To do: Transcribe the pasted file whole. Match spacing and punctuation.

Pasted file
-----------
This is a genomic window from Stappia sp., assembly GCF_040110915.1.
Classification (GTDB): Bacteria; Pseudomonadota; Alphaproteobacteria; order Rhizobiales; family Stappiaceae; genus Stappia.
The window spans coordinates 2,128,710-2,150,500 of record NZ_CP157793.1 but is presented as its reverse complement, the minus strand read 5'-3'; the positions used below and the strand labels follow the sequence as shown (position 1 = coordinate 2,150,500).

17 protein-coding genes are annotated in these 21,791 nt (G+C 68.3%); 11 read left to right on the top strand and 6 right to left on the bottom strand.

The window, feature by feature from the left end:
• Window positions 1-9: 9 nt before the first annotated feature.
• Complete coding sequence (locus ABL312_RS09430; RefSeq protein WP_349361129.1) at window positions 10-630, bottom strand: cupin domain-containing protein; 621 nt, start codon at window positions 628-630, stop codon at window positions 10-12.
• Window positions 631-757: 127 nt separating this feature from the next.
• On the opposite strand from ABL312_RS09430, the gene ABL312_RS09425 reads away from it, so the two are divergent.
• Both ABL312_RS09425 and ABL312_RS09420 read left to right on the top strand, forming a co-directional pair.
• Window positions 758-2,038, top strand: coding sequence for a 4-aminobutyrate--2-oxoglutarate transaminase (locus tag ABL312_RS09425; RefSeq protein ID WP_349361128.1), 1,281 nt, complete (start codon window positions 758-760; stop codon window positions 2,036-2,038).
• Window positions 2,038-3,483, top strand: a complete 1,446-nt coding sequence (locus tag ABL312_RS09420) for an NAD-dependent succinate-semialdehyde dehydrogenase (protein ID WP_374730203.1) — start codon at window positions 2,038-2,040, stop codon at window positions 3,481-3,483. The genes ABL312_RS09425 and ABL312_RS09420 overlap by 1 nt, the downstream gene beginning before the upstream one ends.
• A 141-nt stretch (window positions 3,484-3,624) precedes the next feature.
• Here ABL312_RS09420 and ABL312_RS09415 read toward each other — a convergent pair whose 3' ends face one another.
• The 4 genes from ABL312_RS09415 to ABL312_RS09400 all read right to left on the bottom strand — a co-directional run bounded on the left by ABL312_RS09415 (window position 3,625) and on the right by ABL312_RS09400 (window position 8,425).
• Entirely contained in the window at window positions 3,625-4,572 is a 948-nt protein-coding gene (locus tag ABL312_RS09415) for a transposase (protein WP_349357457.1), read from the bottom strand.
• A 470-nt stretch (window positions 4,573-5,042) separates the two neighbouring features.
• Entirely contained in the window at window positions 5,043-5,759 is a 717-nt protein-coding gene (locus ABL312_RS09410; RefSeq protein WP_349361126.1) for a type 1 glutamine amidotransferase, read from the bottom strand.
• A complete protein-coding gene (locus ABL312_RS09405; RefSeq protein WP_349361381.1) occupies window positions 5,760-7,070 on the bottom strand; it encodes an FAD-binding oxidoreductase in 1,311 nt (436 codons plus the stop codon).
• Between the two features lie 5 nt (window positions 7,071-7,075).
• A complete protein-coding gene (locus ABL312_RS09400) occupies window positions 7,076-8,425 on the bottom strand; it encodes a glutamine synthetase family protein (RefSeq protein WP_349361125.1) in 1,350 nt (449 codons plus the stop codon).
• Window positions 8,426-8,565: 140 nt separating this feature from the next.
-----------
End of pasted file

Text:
This is a genomic window from Stappia sp., assembly GCF_040110915.1.
Classification (GTDB): Bacteria; Pseudomonadota; Alphaproteobacteria; order Rhizobiales; family Stappiaceae; genus Stappia.
The window spans coordinates 2,128,710-2,150,500 of record NZ_CP157793.1 but is presented as its reverse complement, the minus strand read 5'-3'; the positions used below and the strand labels follow the sequence as shown (position 1 = coordinate 2,150,500).

17 protein-coding genes are annotated in these 21,791 nt (G+C 68.3%); 11 read left to right on the top strand and 6 right to left on the bottom strand.

The window, feature by feature from the left end:
• Window positions 1-9: 9 nt before the first annotated feature.
• Complete coding sequence (locus ABL312_RS09430; RefSeq protein WP_349361129.1) at window positions 10-630, bottom strand: cupin domain-containing protein; 621 nt, start codon at window positions 628-630, stop codon at window positions 10-12.
• Window positions 631-757: 127 nt separating this feature from the next.
• On the opposite strand from ABL312_RS09430, the gene ABL312_RS09425 reads away from it, so the two are divergent.
• Both ABL312_RS09425 and ABL312_RS09420 read left to right on the top strand, forming a co-directional pair.
• Window positions 758-2,038, top strand: coding sequence for a 4-aminobutyrate--2-oxoglutarate transaminase (locus tag ABL312_RS09425; RefSeq protein ID WP_349361128.1), 1,281 nt, complete (start codon window positions 758-760; stop codon window positions 2,036-2,038).
• Window positions 2,038-3,483, top strand: a complete 1,446-nt coding sequence (locus tag ABL312_RS09420) for an NAD-dependent succinate-semialdehyde dehydrogenase (protein ID WP_374730203.1) — start codon at window positions 2,038-2,040, stop codon at window positions 3,481-3,483. The genes ABL312_RS09425 and ABL312_RS09420 overlap by 1 nt, the downstream gene beginning before the upstream one ends.
• A 141-nt stretch (window positions 3,484-3,624) precedes the next feature.
• Here ABL312_RS09420 and ABL312_RS09415 read toward each other — a convergent pair whose 3' ends face one another.
• The 4 genes from ABL312_RS09415 to ABL312_RS09400 all read right to left on the bottom strand — a co-directional run bounded on the left by ABL312_RS09415 (window position 3,625) and on the right by ABL312_RS09400 (window position 8,425).
• Entirely contained in the window at window positions 3,625-4,572 is a 948-nt protein-coding gene (locus tag ABL312_RS09415) for a transposase (protein WP_349357457.1), read from the bottom strand.
• A 470-nt stretch (window positions 4,573-5,042) separates the two neighbouring features.
• Entirely contained in the window at window positions 5,043-5,759 is a 717-nt protein-coding gene (locus ABL312_RS09410; RefSeq protein WP_349361126.1) for a type 1 glutamine amidotransferase, read from the bottom strand.
• A complete protein-coding gene (locus ABL312_RS09405; RefSeq protein WP_349361381.1) occupies window positions 5,760-7,070 on the bottom strand; it encodes an FAD-binding oxidoreductase in 1,311 nt (436 codons plus the stop codon).
• Between the two features lie 5 nt (window positions 7,071-7,075).
• A complete protein-coding gene (locus ABL312_RS09400) occupies window positions 7,076-8,425 on the bottom strand; it encodes a glutamine synthetase family protein (RefSeq protein WP_349361125.1) in 1,350 nt (449 codons plus the stop codon).
• Window positions 8,426-8,565: 140 nt separating this feature from the next.